Fulton County Superior Court Judge Wendy Shoob recently took the all too uncommon but highly commendable step of informing jurors of the mandatory minimum punishment she would be forced to impose on the defendant if they convicted him of armed robbery. In this case, the defendant was facing a mandatory minimum sentence of life in prison without parole if convicted of armed robbery (with an air gun) because he had three prior felonies: one for possession of a screwdriver (yes, really), another for receiving stolen property, and a third for aggravated assault during a jail riot.
Judge Wendy Shoob said she has a right to express her opinion on mandatory sentences and had a duty to tell Fulton County Superior Court jurors that if they convicted a defendant of armed robbery, she’d have to sentence him to life.
As “the judge of the law and the facts under the Georgia Constitution,” wrote Shoob in a March 26 order denying prosecutors’ motions that she step off the case, “the jury should be informed when their verdict automatically imposes, by law, a mandatory sentence.”
Jurors in the case also considered, and ultimately convicted the defendant of, a lesser charge of robbery, for which Shoob sentenced him to 30 years, with 10 years in prison without the possibility of parole. District Attorney Paul Howard took issue with the fact that jurors had access to full knowledge of the consequences of their choice before making it and filed a motion for disqualification of the judge based on her instructions to the jury.
Michael Mears, Associate Professor at Atlanta’s John Marshall Law School, was also quoted in the same article, unfortunately spreading misinformation regarding the traditional, legal authority of the jury:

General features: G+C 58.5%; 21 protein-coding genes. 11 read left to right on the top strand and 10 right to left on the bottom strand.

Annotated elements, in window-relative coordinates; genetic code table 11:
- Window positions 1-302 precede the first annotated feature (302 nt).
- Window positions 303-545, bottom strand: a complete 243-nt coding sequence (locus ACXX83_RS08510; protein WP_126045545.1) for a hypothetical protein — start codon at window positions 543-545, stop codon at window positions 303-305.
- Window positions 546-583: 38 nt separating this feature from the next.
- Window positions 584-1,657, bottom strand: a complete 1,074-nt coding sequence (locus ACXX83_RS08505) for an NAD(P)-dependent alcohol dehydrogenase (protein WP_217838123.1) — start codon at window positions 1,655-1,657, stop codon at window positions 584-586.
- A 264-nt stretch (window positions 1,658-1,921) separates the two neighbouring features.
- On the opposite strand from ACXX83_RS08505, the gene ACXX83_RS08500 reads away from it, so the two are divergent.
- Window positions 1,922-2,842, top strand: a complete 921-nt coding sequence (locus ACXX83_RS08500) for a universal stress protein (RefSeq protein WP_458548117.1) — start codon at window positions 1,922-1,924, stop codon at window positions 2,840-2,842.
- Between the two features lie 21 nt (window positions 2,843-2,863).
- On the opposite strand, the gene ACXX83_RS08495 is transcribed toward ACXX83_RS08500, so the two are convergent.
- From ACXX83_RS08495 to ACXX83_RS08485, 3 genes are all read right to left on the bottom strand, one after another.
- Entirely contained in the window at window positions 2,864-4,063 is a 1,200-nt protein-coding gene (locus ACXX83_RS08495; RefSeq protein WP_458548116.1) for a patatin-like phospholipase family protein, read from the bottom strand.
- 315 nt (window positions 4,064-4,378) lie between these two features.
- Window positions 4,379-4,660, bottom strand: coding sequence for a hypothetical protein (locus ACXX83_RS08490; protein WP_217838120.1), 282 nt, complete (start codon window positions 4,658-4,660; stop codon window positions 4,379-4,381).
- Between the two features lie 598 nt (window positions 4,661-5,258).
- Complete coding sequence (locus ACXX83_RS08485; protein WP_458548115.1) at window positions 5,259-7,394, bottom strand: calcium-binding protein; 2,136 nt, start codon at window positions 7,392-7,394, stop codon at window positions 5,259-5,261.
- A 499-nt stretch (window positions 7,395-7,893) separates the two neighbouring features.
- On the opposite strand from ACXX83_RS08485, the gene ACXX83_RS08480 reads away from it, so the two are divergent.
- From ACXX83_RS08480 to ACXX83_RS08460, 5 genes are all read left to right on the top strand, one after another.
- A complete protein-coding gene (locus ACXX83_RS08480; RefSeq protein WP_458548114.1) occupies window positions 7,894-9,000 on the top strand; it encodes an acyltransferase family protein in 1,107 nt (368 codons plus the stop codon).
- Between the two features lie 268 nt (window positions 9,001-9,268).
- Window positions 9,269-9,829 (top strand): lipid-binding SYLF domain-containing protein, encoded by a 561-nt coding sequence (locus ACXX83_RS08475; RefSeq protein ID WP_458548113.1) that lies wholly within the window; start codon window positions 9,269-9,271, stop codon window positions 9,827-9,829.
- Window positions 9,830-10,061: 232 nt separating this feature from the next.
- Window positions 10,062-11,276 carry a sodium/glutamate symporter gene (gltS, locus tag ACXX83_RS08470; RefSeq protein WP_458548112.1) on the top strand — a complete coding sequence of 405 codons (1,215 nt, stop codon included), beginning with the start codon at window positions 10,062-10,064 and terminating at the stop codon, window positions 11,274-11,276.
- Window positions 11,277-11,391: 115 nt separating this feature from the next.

“Her rationale is very common-sense,” said Mears, who teaches criminal procedure and for years represented death row inmates. “But jurors are not supposed to be concerned with the sentence. That phrase that a jury is to judge ‘the law and the facts’ has been in our constitutions since the 1700s, but it’s never been determined to mean that jurors are supposed to decide the law. That’s jury nullification, and jurors can’t nullify a law they don’t like.”
Indeed, juries have been doing exactly what he says that can’t for hundreds of years now. In fact, it is quite possible that the jury in this case did as well, by convicting the defendant of a lesser charge. If so, what they did was perfectly legal and they cannot be punished for their verdict.
Georgia’s defendants, as Mears alludes to in his comments, enjoy an extra, explicit layer of legal protection spelled out in the Bill of Rights of Georgia’s state constitution that:
In criminal cases, the defendant shall have a public and speedy trial by an impartial jury; and the jury shall be the judges of the law and the facts.
Shoob soundly denied District Attorney Howard’s request, making several strong points in support of jurors’ rights in her order including that:
—”The right of the Jury to consider mandatory sentencing is grounded in their role as the judges of the law and the facts under the Georgia Constitution,”